Type 2 Diabetes Risk Factors

What Risk Factors Do You Have?

Written by Lisa M. Leontis RN, ANP-C, Amy Hess-Fischl MS, RD, LDN, BC-ADM, CDE

Type 2 diabetes has many risk factors associated with it, mostly related to lifestyle choices. Type 2 diabetes develops when glucose—which our bodies need for energy—stays in the blood and can’t get into the cells. This occurs when the pancreas either doesn’t make enough insulin or the body doesn’t use the insulin as it should, leading to insulin resistance. 
 
About Insulin Resistance
Insulin resistance means your body cannot use the insulin your body makes. Your body may produce sufficient amounts of insulin to transport glucose to the cells, but the body resists the insulin. As a result, glucose builds up in the blood and causes symptoms associated with type 2 diabetes. 
 

Insulin Resistance and Type 2 Diabetes
But in order to develop insulin resistance and type 2 diabetes, you must also have a genetic abnormality. Along the same lines, some people with type 2 don’t produce enough insulin; that is also due to a genetic abnormality.

That is, not everyone can develop type 2 diabetes. Additionally, not everyone with a genetic abnormality will develop type 2 diabetes; these risk factors and lifestyle choices influence the development.

Risk factors for type 2 diabetes include:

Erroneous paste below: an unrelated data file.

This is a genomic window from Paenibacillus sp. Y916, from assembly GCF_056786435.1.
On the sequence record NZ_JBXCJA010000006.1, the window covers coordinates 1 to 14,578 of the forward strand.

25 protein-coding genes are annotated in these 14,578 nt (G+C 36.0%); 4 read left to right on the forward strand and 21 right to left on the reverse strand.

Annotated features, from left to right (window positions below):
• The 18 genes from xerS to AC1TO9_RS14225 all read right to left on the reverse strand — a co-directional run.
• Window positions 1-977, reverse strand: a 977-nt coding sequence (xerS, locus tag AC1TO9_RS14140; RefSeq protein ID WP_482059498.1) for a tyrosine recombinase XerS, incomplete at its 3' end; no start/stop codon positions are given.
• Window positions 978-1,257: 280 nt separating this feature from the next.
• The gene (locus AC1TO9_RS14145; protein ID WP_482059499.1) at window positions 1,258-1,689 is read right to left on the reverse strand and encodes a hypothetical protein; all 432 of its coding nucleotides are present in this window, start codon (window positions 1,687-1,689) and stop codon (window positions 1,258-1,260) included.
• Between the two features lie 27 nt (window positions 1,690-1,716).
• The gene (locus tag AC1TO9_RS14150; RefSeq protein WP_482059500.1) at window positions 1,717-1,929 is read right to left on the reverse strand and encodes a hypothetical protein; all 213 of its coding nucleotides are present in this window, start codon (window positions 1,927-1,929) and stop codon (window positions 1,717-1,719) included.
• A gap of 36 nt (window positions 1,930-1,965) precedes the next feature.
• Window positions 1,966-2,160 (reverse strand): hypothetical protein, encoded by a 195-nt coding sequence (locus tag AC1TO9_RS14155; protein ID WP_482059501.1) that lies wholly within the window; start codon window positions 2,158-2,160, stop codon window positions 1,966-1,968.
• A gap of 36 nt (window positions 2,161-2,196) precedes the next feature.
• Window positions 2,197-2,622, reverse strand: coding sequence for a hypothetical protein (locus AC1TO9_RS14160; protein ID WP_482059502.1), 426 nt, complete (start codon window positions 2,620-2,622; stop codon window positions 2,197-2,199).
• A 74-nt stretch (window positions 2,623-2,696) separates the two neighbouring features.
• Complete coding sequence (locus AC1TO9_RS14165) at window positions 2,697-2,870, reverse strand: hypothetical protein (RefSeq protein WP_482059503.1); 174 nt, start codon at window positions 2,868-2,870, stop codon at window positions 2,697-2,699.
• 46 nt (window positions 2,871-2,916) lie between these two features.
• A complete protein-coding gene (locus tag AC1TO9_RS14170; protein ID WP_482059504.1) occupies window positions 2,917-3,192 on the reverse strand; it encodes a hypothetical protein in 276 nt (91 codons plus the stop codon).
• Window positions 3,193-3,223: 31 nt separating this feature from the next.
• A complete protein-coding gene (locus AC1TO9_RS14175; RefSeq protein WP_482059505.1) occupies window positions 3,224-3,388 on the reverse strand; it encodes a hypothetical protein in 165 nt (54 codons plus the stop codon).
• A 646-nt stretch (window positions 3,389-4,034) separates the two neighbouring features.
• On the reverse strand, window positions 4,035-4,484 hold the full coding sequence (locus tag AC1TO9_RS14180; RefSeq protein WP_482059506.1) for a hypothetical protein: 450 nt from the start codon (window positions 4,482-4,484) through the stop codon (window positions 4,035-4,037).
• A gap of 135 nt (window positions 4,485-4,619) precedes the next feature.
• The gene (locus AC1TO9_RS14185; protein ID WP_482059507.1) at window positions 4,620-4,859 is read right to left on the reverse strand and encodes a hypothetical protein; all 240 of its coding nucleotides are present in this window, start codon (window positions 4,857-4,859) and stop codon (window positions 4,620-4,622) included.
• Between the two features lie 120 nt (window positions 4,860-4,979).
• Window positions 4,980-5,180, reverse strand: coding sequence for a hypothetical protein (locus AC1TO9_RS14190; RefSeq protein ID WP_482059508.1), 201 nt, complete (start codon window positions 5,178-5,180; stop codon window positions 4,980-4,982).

It’s interesting to point out that as certain countries have become more Westernized and their lifestyle choices—particularly their food choices—have become more “American,” the incidence of type 2 diabetes has gone up. For instance, China used to have a low rate of type 2 diabetes. As the country has become more industrialized—more people working in offices and fewer people working in the fields—and as their diet has shifted, the incidence of type 2 has increased.

Many Americans’ lifestyles are conducive to developing type 2 diabetes—less physical activity, consuming more calories. larger portions than necessary, and being overweight (BMI greater than 25). It seems that certain non-white (not Caucasians) groups of people are susceptible to type 2, but that risk is especially heightened if they live in America.

 
As discussed in the causes of type 2 diabetes article, lifestyle choices do play a major role in the development of type 2 diabetes. Being overweight, not eating well, and not being physically fit can also be considered risk factors for type 2.

 

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